New and On View: Monotypes: Painterly Prints
In principle, the monotype is a simple concept: the artist paints on a plate and transfers it by pressure to a sheet of paper. Yet artists have created prints with endless variety, due in large part to the endless opportunities for personalization that the “simplicity” of the monotype allows. The artist can vary the material of the printing plate, select the medium with which the image is created, change the method of applying pressure, and even make additional changes to the work after the printing process is completed. As a print, the monotype is spontaneous by nature; and because it is a snapshot of an artist's first impulse, it has the unique ability to capture his or her personal artistic vision. Monotypes: Painterly Prints celebrates the variety and personalization that artists can achieve with monotypes.
We can attribute the prints’ “painterly” aesthetics to the transfer process. The result of the transfer is unpredictable, since the artist can never know for sure how the plate, the medium and the paper will interact under pressure. In general, the image is blurred as the drawn edges and boundaries are softened and elided. This unpredictable abstraction is an integral consequence that, when combined with artist’s unique vision, makes the monotype such an expressive and compelling medium. Check out these selections from the exhibition, which will be on view until October 11:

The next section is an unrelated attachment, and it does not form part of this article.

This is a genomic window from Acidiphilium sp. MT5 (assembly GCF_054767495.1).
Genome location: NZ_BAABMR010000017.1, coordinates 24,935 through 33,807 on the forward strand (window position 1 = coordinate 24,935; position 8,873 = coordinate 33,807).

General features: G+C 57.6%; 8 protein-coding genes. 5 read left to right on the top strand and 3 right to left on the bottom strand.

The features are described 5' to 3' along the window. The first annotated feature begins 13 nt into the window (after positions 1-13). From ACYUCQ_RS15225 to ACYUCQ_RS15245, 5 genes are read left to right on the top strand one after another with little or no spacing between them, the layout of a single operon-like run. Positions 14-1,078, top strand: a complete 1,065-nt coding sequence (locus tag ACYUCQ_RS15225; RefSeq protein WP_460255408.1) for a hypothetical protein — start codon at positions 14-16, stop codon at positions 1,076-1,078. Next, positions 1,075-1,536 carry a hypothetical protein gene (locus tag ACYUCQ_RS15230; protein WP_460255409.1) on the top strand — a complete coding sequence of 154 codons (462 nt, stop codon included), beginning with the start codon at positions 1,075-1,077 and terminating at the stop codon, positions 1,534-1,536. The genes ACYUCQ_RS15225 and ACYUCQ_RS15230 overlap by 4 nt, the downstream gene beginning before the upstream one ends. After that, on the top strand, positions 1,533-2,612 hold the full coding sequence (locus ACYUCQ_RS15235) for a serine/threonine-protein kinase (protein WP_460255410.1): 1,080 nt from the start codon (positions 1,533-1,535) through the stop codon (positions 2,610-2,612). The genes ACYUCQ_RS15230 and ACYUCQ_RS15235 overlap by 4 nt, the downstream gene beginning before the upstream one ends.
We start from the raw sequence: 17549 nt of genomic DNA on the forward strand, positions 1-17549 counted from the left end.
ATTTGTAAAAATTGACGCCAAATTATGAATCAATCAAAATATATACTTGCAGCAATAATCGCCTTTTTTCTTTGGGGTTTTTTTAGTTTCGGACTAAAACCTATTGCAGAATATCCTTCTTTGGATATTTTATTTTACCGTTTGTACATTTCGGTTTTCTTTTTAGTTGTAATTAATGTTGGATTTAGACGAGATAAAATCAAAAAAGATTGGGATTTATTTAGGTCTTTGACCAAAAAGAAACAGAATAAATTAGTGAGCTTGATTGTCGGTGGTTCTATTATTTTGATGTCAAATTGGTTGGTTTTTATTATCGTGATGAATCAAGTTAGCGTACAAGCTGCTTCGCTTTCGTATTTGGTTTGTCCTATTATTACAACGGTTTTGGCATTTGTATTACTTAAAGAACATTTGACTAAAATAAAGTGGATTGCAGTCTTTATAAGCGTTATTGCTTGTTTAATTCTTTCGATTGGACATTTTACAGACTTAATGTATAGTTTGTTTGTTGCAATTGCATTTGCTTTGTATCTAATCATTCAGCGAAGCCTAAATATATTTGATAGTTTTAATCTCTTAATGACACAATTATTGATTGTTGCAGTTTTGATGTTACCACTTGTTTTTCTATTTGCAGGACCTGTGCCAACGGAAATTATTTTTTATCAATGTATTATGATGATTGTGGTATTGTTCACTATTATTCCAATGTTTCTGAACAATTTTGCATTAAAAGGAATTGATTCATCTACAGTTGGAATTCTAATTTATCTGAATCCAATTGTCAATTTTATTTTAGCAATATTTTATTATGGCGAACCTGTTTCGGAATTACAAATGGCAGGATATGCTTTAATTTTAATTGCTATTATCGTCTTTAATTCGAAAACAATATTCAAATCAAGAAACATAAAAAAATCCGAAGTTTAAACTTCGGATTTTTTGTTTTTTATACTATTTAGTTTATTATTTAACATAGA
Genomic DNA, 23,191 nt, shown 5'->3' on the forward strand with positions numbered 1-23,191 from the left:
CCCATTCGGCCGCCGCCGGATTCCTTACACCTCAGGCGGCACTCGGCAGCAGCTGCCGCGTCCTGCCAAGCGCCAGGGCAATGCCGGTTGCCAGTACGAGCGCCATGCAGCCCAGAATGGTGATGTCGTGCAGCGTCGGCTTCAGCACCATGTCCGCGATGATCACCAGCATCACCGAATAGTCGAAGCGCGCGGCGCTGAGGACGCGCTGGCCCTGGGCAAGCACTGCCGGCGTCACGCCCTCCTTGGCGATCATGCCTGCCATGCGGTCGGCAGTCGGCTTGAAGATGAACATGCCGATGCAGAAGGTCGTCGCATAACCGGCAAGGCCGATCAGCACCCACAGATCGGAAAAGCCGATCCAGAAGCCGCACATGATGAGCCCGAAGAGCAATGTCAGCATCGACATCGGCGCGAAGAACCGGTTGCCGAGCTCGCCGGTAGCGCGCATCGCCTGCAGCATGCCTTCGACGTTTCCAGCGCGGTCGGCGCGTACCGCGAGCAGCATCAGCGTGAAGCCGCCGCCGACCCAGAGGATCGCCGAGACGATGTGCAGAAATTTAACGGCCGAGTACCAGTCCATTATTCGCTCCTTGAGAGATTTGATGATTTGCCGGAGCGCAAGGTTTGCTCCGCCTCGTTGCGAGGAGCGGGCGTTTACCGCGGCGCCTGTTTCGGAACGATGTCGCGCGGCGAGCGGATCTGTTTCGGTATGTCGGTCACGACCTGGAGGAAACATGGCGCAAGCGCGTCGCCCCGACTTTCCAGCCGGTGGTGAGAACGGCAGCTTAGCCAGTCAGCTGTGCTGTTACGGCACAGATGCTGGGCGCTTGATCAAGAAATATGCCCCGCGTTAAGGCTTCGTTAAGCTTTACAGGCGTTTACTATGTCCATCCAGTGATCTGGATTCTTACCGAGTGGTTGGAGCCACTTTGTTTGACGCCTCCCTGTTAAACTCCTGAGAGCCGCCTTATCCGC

Maurice Prendergast was an essential mover in the revival of the monotype in late 19th century America. Bastille Day was composed in Paris, where he was first exposed to the medium. He produced many monotypes that documented the stylish gatherings of urbanites: here he weaves together the crowd, buildings and light, distilling their essences into an abstract and dreamlike whole.
Maurice Prendergast, Bastille Day, 1892. Monotype in oil colors, Sheet - h:30.50 w:24.80 cm (h:12 w:9 3/4 inches) Image - h:17.40 w:13.10 cm (h:6 13/16 w:5 1/8 inches) Platemark - h:25.50 w:20.00 cm (h:10 w:7 13/16 inches). Gift of The Print Club of Cleveland.
Conversation: Ludovic Halévy and Madame Cardinal (The Conversation) for “La Famille Cardinal” by Ludovic Halévy was planned by Edgar Degas as one of a set of illustrations for the satirical stories La Famille Cardinal by Ludovic Halévy—a good friend of Degas’s. In this print, Halévy meets with Madame Cardinal of the Opéra to arrange for a private rendezvous with one of her two daughters, Pauline and Virginie Cardinal. The story revolves around the ballet culture of late 19th-century Paris, where the dancers were mostly lower-class girls and young women who were available for sexual hire. Conversation is a fine example of Degas drawing the image with a brush and subtracting ink post-print to create lighting effects.
Edgar Degas, Conversation: Ludovic Halévy and Madame Cardinal (The Conversation) for “La Famille Cardinal” by Ludovic Halévy, c. 1880-1883. Monotype, Sheet - h:25.50 w:17.80 cm (h:10 w:7 inches) Platemark - h:21.30 w:16.00 cm (h:8 3/8 w:6 1/4 inches). Gift of The Print Club of Cleveland in honor of Henry Sayles Francis.
Paul Dougherty was known for his dramatic sea and landscapes, here inspired by the rocky coast of Main. The open and abstract style of Seascape, to which watercolor was added by hand after the printing, gives life and animation to the tumultuous waves.
Paul Dougherty, Seascape, c. 1920. Monotype overworked with watercolor, . Gift of Mr. and Mrs. Joseph T. Meals.
Benjamin Francisco is a Cello Performance major at Rice University’s Shepherd School of Music, and an intern in the Communications and Marketing Department at the Cleveland Museum of Art.
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